Zanu-PF wants presidential age limit 'to stymie opposition candidate'

12 December 2018 - 06:30 By James Thompson
In a move characteristic of Robert Mugabe, Zimbabwe's ruling party wants to impose a minimum age limit of 52 for presidential candidates. If successful, this would prevent main opposition leader Nelson Chamisa, pictured, from contesting the next election.
In a move characteristic of Robert Mugabe, Zimbabwe's ruling party wants to impose a minimum age limit of 52 for presidential candidates. If successful, this would prevent main opposition leader Nelson Chamisa, pictured, from contesting the next election.
Image: Zinyange AUNTONY / AFP

Zanu-PF’s women’s league has joined the war veterans in a chorus calling for an upward review of the presidential age limit at the party’s conference, which is currently under way.

According to the country’s constitution, to qualify as a presidential candidate one must be at least 40 on election day. The leader of the biggest opposition grouping, the MDC Alliance, Nelson Chamisa, turned 40 five months before this year’s July 30 election – but the proposed change would have disqualified him had it been in place before the poll.

Chamisa gave President Emmerson Mnangagwa, 76, a good run for his money in a narrow victory disputed at the constitutional court after allegations of vote-rigging and irregularities.

To keep the youthful Chamisa at bay, and possibly face off with a weaker candidate in 2023, the women’s league has seconded a proposed minimum age of 52.

"We support the resolution made by war vets - their proposal to say that an age limit be set for eligibility of presidential candidates," said the league's secretary for administration Monica Mutsvangwa.

The women arrived at the resolution at their national assembly ahead of the party's conference. Their argument is that "those who contest for the presidency are mature enough to fully grasp the gravity of what it means to run a country".

The war veterans said the party should consider the move because it has more than a two-thirds majority in parliament - enough to change laws.

To also avoid election results having to be contested in the manner as happened after Mnangagwa’s victory, the veterans urged Zanu-PF delegates to push the party to have stringent measures passed in parliament.

"We call upon parliament to amend sections of the law dealing with the swearing in of the president after elections to be soon after the announcement of results and allow those with queries to [raise them] after the swearing in of the winning president announced by the Zimbabwe Electoral Commission [ZEC]," said the war veterans in a statement.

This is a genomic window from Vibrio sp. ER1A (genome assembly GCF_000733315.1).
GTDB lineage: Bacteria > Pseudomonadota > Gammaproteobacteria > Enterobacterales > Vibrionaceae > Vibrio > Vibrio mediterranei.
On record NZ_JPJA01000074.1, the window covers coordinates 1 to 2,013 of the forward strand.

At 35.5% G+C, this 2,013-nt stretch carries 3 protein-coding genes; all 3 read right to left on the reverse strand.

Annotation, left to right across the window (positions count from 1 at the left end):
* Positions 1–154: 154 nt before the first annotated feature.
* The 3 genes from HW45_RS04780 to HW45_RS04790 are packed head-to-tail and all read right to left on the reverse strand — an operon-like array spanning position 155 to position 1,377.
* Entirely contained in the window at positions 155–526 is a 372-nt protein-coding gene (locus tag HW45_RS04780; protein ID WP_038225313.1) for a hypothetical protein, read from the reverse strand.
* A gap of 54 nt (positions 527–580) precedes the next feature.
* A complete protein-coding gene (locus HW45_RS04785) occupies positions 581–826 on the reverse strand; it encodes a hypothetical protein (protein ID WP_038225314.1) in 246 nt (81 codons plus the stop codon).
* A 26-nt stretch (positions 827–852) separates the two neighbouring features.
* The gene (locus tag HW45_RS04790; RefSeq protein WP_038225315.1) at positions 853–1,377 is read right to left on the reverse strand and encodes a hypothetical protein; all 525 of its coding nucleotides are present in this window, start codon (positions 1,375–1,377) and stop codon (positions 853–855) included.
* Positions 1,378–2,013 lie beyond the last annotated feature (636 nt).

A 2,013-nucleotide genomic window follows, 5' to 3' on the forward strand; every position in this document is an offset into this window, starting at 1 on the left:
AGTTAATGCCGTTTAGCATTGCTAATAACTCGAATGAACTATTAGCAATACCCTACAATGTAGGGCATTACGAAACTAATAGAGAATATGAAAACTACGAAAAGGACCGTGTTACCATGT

Besides an early attempt to ring-fence the presidency from the opposition for a few months after elections, Mnangagwa’s supporters will also move to solidify his candidature in the next presidential elections five years from now.

The women’s, war veterans and youth leagues - the three main bodies in the party - all arrived at the conference in agreement that Mnangagwa was the party’s sole candidate for 2023. This effectively means Vice-President Constantino Chiwenga and anyone with presidential ambitions should shelve them for at least 10 years. By that time, Mnangagwa will be 86.

There are some hushed voices arguing that under Mnangagwa the party is heading back to a Robert Mugabe style of operation and rule.

"At the top echelons of power one person is elected and that's the first secretary who is eventually the president. He then appoints or handpicks members of the politburo central decision-making body. That means it's his friends and loyalists only," said a party member.

The current 16-member politburo has some former cabinet ministers - such as secretary for administration Obert Mpofu, secretary for finance Patrick Chinamasa, and secretary for information and publicity Simon Khaya Moyo – who were retired from government in the post-July 30 election period and now yield more power than the cabinet in government.

"These people are frustrating a lot of government initiatives because they are 'above government and the party comes first'. Basically their word has more weight than that of cabinet ministers. I think that’s a disaster considering that they are not elected nor represent any sizable constituency in their politburo seats," the party member added.


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